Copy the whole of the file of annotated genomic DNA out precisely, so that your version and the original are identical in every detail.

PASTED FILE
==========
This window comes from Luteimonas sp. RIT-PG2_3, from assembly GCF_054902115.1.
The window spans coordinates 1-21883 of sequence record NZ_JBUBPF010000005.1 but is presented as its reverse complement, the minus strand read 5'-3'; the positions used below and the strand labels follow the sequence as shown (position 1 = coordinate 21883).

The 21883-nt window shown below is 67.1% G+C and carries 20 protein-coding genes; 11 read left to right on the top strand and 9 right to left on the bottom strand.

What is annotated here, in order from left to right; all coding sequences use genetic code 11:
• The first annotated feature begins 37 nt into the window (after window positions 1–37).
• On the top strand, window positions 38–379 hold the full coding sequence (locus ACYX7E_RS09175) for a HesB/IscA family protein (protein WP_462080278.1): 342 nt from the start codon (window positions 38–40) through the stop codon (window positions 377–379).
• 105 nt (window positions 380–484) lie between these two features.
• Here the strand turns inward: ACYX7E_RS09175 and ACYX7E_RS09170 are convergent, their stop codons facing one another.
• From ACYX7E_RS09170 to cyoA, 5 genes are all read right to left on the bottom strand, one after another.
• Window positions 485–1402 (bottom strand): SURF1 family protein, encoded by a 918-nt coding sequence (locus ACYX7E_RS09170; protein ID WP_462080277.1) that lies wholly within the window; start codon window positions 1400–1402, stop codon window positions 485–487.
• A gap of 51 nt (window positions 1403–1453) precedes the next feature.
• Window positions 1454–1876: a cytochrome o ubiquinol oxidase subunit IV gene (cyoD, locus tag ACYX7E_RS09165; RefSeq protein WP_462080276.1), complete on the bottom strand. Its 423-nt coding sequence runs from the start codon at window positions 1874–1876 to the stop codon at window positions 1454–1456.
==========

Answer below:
This window comes from Luteimonas sp. RIT-PG2_3, from assembly GCF_054902115.1.
The window spans coordinates 1-21883 of sequence record NZ_JBUBPF010000005.1 but is presented as its reverse complement, the minus strand read 5'-3'; the positions used below and the strand labels follow the sequence as shown (position 1 = coordinate 21883).

The 21883-nt window shown below is 67.1% G+C and carries 20 protein-coding genes; 11 read left to right on the top strand and 9 right to left on the bottom strand.

What is annotated here, in order from left to right; all coding sequences use genetic code 11:
• The first annotated feature begins 37 nt into the window (after window positions 1–37).
• On the top strand, window positions 38–379 hold the full coding sequence (locus ACYX7E_RS09175) for a HesB/IscA family protein (protein WP_462080278.1): 342 nt from the start codon (window positions 38–40) through the stop codon (window positions 377–379).
• 105 nt (window positions 380–484) lie between these two features.
• Here the strand turns inward: ACYX7E_RS09175 and ACYX7E_RS09170 are convergent, their stop codons facing one another.
• From ACYX7E_RS09170 to cyoA, 5 genes are all read right to left on the bottom strand, one after another.
• Window positions 485–1402 (bottom strand): SURF1 family protein, encoded by a 918-nt coding sequence (locus ACYX7E_RS09170; protein ID WP_462080277.1) that lies wholly within the window; start codon window positions 1400–1402, stop codon window positions 485–487.
• A gap of 51 nt (window positions 1403–1453) precedes the next feature.
• Window positions 1454–1876: a cytochrome o ubiquinol oxidase subunit IV gene (cyoD, locus tag ACYX7E_RS09165; RefSeq protein WP_462080276.1), complete on the bottom strand. Its 423-nt coding sequence runs from the start codon at window positions 1874–1876 to the stop codon at window positions 1454–1456.